This past August, a conservative non-profit group, the American Legislative Exchange Council, or Alec, approved and published a model bill which would remove the IRS’ ability to penalize businesses for not offering health insurance in states which have not set up their own health exchanges.

If enacted at the state level, the Health Care Freedom Act (HCFA), as Alec calls it, would revoke the license any of health insurance provider that accepts federal subsidies through one of Obamacare’s health insurance exchanges. Supporters of the model bill argue that it neither conflicts with federal law, nullifies federal law, nor is trumped by federal law. Instead, it would prevent the federal government from encroaching on states’ prerogatives.

Since HCFA only pertains to a state’s right to grant licenses, a right which states have typically enjoyed jurisdiction under their police powers, the federal government cannot mandate that a state grant a license to any specific entity. Indeed, the Affordable Care Act requires health insurance providers to be “licensed and in good standing to offer health insurance coverage in each State in which such issuer offers health insurance coverage under this title.” (42 USC § 18021(a)(1)(C)(1).

The bill effectively neuters the IRS’s ability to penalize businesses of 50 employees or more when the business does not offer health insurance for its employees. Specifically, when an employer does not provide its employees with a government approved health insurance policy, some employees become eligible for subsidized health coverage through an insurance exchange. The IRS then issues the subsidy to the insurance company for that worker which then triggers the penalty against the employer.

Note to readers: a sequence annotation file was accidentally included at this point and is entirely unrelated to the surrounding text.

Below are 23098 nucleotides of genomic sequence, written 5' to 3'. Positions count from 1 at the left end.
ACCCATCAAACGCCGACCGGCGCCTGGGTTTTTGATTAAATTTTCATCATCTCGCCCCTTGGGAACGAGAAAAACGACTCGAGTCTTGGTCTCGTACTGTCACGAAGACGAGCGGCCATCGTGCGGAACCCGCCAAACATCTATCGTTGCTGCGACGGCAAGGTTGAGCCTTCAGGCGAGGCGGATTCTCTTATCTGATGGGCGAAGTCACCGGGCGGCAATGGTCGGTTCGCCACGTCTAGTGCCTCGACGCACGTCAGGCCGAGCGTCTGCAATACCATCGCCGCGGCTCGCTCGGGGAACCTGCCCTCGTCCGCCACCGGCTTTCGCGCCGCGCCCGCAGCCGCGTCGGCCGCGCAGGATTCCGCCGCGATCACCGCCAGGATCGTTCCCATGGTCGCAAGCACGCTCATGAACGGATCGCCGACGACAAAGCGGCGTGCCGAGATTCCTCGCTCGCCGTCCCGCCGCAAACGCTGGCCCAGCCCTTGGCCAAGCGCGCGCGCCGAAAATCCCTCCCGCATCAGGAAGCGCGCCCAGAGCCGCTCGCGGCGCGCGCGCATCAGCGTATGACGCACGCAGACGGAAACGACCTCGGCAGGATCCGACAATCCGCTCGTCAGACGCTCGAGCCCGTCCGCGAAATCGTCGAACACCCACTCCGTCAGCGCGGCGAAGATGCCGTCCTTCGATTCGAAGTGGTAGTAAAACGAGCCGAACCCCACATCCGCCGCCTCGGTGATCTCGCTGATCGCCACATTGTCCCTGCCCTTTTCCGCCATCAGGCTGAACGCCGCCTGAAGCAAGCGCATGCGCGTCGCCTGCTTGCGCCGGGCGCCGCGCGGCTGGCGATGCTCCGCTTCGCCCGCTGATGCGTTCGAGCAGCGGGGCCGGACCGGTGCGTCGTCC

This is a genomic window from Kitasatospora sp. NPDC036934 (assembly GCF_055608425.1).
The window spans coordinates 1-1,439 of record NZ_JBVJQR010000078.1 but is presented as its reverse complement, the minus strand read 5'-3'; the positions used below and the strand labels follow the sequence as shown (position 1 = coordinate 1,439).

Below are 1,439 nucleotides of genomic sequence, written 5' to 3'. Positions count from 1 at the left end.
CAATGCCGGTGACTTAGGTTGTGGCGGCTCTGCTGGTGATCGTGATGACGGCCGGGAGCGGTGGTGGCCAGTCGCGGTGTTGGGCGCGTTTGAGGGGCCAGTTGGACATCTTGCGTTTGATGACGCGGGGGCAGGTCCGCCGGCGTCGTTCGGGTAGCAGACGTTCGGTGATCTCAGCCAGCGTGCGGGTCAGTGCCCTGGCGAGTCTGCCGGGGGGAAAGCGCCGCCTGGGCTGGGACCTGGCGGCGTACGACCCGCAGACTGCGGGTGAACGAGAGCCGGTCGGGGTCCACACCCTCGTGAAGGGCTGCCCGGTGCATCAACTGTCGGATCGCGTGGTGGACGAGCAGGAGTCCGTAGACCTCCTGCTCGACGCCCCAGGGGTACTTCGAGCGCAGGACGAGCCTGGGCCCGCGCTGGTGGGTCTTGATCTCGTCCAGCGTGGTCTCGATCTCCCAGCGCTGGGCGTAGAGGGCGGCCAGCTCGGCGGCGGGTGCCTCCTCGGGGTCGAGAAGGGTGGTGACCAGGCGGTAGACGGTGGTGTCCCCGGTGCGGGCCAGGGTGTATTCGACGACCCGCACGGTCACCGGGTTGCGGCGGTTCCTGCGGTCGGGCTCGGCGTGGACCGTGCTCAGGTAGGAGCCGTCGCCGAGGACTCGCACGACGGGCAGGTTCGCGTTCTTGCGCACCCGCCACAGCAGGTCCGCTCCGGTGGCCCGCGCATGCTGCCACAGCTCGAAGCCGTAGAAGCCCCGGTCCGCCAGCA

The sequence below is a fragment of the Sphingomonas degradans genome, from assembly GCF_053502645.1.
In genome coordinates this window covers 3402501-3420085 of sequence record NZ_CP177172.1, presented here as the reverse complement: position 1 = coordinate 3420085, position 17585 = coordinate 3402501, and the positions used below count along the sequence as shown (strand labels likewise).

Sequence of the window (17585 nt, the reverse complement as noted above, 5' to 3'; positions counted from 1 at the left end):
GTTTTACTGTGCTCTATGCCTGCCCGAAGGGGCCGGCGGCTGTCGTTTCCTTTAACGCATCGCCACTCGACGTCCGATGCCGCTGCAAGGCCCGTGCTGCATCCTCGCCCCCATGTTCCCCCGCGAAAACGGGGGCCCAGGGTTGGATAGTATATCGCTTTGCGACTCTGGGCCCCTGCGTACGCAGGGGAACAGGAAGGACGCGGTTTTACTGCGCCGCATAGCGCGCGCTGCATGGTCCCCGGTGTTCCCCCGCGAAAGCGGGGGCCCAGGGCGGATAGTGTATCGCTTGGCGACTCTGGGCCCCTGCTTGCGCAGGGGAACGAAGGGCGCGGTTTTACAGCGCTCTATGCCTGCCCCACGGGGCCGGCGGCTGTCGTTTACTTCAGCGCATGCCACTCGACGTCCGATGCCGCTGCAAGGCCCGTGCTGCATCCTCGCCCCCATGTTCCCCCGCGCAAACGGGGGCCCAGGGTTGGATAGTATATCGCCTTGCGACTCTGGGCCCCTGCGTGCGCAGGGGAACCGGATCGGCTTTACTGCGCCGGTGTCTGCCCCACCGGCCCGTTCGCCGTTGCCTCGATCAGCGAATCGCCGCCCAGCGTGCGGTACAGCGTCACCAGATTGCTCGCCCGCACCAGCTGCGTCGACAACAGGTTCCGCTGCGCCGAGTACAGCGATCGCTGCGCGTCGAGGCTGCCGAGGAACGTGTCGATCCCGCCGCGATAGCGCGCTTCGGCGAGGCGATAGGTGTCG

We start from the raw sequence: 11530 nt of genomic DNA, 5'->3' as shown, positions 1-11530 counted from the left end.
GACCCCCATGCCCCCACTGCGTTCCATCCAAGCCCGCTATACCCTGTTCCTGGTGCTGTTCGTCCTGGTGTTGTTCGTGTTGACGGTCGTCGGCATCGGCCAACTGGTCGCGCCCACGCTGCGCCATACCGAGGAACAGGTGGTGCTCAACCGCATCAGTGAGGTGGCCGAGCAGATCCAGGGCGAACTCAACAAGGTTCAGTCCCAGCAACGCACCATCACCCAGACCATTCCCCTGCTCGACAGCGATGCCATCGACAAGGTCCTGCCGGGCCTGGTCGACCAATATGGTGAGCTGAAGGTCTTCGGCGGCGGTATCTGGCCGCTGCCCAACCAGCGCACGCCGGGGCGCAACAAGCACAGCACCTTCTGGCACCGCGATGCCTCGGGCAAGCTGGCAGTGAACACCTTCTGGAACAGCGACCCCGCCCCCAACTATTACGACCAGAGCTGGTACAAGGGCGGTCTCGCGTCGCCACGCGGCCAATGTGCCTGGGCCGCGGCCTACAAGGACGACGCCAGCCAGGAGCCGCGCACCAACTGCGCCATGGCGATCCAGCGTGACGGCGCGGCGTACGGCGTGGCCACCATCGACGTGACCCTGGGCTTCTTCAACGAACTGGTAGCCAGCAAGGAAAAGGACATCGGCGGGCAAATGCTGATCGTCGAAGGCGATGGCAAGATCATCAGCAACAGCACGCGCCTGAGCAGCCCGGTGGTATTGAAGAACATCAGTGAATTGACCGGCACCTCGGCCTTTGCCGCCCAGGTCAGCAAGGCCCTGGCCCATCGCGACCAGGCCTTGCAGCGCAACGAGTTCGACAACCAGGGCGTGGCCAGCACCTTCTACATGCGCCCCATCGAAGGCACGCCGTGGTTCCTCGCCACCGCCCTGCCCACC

If health insurance providers accept federal subsidies in a state where HCFA is enacted, the insurance provider loses its license and can no longer operate in the state. If the insurance provider forgoes federal subsidies, then the IRS cannot penalize a business for not offering health coverage since the penalties are attached to the discharge of subsidies.

Currently, the Ohio and Missouri state houses are considering legislation almost verbatim to HCFA. Ohio state representatives Ron Young and Andy Thompson, and Missouri state senator John Lamping introduced the legislation (HB 91 and SB 473, respectively) into their legislatures for consideration. As of this writing, both bills have been stuck in committee since last Spring.

Needless to say, however, the implications for this are momentous. If states remove the teeth in the federal legislation which compel businesses and individuals to buy health insurance, then states can pull the plug on the already life-supported Obamacare. It would be one of the most significant achievements to date for states’ rights and subsidiarity in modern American politics.

For further reading,

Matthew Shoemaker

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